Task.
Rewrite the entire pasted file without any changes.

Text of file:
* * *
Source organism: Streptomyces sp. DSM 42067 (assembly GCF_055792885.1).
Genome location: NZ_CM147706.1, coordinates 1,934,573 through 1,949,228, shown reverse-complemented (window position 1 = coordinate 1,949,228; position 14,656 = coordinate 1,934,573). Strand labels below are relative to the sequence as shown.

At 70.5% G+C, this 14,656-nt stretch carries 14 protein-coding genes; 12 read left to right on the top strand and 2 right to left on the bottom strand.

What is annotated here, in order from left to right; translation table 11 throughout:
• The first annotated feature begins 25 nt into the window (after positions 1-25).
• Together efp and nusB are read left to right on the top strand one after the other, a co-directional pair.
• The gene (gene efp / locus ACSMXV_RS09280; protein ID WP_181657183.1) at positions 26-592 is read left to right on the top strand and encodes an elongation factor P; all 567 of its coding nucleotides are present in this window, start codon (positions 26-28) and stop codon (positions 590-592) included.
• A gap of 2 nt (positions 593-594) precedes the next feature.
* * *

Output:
Source organism: Streptomyces sp. DSM 42067 (assembly GCF_055792885.1).
Genome location: NZ_CM147706.1, coordinates 1,934,573 through 1,949,228, shown reverse-complemented (window position 1 = coordinate 1,949,228; position 14,656 = coordinate 1,934,573). Strand labels below are relative to the sequence as shown.

At 70.5% G+C, this 14,656-nt stretch carries 14 protein-coding genes; 12 read left to right on the top strand and 2 right to left on the bottom strand.

What is annotated here, in order from left to right; translation table 11 throughout:
• The first annotated feature begins 25 nt into the window (after positions 1-25).
• Together efp and nusB are read left to right on the top strand one after the other, a co-directional pair.
• The gene (gene efp / locus ACSMXV_RS09280; protein ID WP_181657183.1) at positions 26-592 is read left to right on the top strand and encodes an elongation factor P; all 567 of its coding nucleotides are present in this window, start codon (positions 26-28) and stop codon (positions 590-592) included.
• A gap of 2 nt (positions 593-594) precedes the next feature.